‘(1) In section 57 of the Public Contract Regulations 2015 after paragraph 3(b) insert—
“(c) the contracting authority is aware that the economic operator is a body that has been convicted of an offence under section 37 or 38 of the Criminal Finances Act 2017.”’—
This new clause would ensure that companies convicted of failure to prevent a tax evasion facilitation offence are excluded from public procurement.
I beg to move, That the clause be read a Second time.
The new clause builds on new clause 6, which we looked at earlier. Exclusion is the key means of incentivising good corporate governance. The threat of exclusion from public procurement is known to be one that companies fear more than fines. Making the new offences subject to exclusion would ensure that companies take preventing such offences seriously. The UK’s anti-corruption summit committed to excluding corrupt bidders from public procurement contracts, so it is important that companies that facilitate tax evasion are similarly excluded.
Under the Public Contract Regulations 2015, public authorities must exclude companies found to be in breach of their obligations related to the payment of taxes. Unless the Bill specifies whether the new offences under clauses 37 and 38 will constitute such a breach, the Crown Commercial Service, which is often narrow in its approach, is unlikely to consider that they do. The purpose of the new clause therefore is to urge Ministers to ensure that the Crown Commercial Service understands there to be a breach in that context.
I am grateful to the hon. Gentleman for tabling his new clause because it allows us to cover another important element of the tax evasion offence we debated earlier. I also thank him for meeting me to discuss those proposals.
New clause 15 would create mandatory exclusion from public contracts of a relevant body convicted of an offence under part 3 of the Bill. I fully agree that, where an organisation has been convicted under the new offences and grave professional misconduct has taken place, it should be possible to exclude that organisation from public contracts.
I am pleased to say that existing law already allows for that by virtue of the Public Contracts Regulations 2015, which allow for the exclusion of a body from a public contract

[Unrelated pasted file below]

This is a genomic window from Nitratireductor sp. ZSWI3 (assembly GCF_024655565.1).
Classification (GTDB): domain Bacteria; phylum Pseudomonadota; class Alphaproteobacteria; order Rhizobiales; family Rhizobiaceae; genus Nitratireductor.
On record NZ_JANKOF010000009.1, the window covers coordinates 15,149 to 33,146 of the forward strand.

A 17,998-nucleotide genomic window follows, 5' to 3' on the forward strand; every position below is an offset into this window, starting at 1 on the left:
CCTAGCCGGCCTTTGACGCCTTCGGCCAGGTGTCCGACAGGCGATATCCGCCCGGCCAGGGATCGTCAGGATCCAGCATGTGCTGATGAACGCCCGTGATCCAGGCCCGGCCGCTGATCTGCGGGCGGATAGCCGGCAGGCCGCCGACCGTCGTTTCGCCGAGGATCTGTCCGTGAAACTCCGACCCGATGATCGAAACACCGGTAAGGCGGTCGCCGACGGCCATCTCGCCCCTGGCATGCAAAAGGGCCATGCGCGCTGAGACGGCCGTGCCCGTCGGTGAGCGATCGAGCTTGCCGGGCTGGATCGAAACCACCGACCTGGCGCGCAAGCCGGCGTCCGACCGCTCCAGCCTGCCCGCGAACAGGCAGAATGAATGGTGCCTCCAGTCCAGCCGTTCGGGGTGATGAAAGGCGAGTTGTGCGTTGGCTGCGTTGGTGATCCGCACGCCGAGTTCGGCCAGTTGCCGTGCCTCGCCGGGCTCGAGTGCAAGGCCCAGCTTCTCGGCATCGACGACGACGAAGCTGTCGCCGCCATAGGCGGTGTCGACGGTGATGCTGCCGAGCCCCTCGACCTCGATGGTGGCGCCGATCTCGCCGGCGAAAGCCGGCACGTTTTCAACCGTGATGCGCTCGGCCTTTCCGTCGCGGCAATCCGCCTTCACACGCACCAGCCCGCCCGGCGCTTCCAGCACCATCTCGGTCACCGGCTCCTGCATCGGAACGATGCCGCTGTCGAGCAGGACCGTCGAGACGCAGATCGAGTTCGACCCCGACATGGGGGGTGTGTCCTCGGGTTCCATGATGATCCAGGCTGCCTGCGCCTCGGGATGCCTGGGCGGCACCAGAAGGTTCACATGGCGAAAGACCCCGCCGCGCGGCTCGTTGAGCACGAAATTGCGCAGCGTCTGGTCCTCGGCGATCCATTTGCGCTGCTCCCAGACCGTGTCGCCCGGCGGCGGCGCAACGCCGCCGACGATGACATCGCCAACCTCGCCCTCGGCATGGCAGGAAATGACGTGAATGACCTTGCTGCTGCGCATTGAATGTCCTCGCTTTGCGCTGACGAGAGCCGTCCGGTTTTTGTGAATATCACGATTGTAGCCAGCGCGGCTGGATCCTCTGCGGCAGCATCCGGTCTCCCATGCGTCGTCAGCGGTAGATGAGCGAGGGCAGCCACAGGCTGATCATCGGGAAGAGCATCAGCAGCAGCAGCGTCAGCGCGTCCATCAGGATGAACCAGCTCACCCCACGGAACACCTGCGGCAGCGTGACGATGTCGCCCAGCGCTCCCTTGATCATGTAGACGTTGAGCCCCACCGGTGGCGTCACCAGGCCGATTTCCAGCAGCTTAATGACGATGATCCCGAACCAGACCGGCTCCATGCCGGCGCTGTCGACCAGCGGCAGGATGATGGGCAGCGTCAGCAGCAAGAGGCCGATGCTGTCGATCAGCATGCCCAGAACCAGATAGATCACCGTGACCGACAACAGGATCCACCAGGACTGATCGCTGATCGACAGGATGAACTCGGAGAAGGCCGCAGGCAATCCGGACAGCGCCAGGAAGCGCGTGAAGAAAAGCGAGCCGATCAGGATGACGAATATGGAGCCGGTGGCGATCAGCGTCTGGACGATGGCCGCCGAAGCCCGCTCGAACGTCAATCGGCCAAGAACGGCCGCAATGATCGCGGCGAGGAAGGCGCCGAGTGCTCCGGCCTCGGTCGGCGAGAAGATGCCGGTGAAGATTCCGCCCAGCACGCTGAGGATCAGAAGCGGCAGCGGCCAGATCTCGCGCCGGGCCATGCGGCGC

“where the contracting authority can demonstrate by appropriate means that the economic operator is guilty of grave professional misconduct, which renders its integrity questionable”.
That is quite a low threshold if you ask me; nevertheless, it allows us to do it. I know the hon. Gentleman will be interested in this part, because it is a European angle to his proposal. I am advised that it is not possible lawfully to include a new mandatory exclusion under regulation 57, as proposed by the amendment. Regulation 57 contains a list of offences based on the six categories set out in the EU public contracts directive. The categories outlined in the directive are exhaustive. Case law indicates that member states are not free to add new additional grounds for exclusion to those set out in the directive.
I hope the Committee is satisfied that, where there has been grave professional misconduct by an organisation convicted under the new offences, contracting authorities will have the discretion to exclude them from public contracts.
I thank the Minister for his answer. As my hon. Friend the Member for Bootle quietly alluded, this might be something we will have to look at again amid the welter of opportunities—count them!—thrown up by Brexit. [Hon. Members: “Hear, hear!”]
As a result of European regulations, I am willing to accept the Minister’s point. On Report, will he say whether we could have included in the statistical bulletins on unexplained wealth orders and other elements of the Bill an account of any corporations excluded from public procurement as a result? Is there a statistical account of whether any companies have fallen foul of the measure? Could we gain some account of that?
I am grateful for the hon. Gentleman’s idea, which I think is a good one. I will certainly try to ensure it is released in any statistical bulletins. When the Bill is up and running, I would like to know as much as he would how many people are precluded from public procurement practices.